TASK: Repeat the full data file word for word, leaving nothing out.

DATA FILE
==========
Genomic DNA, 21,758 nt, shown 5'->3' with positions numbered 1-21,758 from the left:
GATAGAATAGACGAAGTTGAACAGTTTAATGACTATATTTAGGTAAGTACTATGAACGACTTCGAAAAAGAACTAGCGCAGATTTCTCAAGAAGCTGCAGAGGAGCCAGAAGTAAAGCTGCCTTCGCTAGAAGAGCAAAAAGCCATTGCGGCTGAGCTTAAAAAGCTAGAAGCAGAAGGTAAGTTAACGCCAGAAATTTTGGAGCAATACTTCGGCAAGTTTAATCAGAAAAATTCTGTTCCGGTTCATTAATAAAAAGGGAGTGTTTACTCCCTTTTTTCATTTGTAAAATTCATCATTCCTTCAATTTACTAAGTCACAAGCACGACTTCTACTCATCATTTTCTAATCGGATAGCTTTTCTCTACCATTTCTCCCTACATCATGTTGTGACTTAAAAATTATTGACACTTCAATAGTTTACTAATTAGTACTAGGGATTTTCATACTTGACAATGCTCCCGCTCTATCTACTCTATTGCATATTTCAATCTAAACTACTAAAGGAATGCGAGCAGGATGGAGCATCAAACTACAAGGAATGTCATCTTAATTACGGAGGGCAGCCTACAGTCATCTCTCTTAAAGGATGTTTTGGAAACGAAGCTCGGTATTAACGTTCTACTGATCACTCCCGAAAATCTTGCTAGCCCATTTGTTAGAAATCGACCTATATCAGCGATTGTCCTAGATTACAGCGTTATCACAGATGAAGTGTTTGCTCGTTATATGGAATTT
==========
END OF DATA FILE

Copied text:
Genomic DNA, 21,758 nt, shown 5'->3' with positions numbered 1-21,758 from the left:
GATAGAATAGACGAAGTTGAACAGTTTAATGACTATATTTAGGTAAGTACTATGAACGACTTCGAAAAAGAACTAGCGCAGATTTCTCAAGAAGCTGCAGAGGAGCCAGAAGTAAAGCTGCCTTCGCTAGAAGAGCAAAAAGCCATTGCGGCTGAGCTTAAAAAGCTAGAAGCAGAAGGTAAGTTAACGCCAGAAATTTTGGAGCAATACTTCGGCAAGTTTAATCAGAAAAATTCTGTTCCGGTTCATTAATAAAAAGGGAGTGTTTACTCCCTTTTTTCATTTGTAAAATTCATCATTCCTTCAATTTACTAAGTCACAAGCACGACTTCTACTCATCATTTTCTAATCGGATAGCTTTTCTCTACCATTTCTCCCTACATCATGTTGTGACTTAAAAATTATTGACACTTCAATAGTTTACTAATTAGTACTAGGGATTTTCATACTTGACAATGCTCCCGCTCTATCTACTCTATTGCATATTTCAATCTAAACTACTAAAGGAATGCGAGCAGGATGGAGCATCAAACTACAAGGAATGTCATCTTAATTACGGAGGGCAGCCTACAGTCATCTCTCTTAAAGGATGTTTTGGAAACGAAGCTCGGTATTAACGTTCTACTGATCACTCCCGAAAATCTTGCTAGCCCATTTGTTAGAAATCGACCTATATCAGCGATTGTCCTAGATTACAGCGTTATCACAGATGAAGTGTTTGCTCGTTATATGGAATTT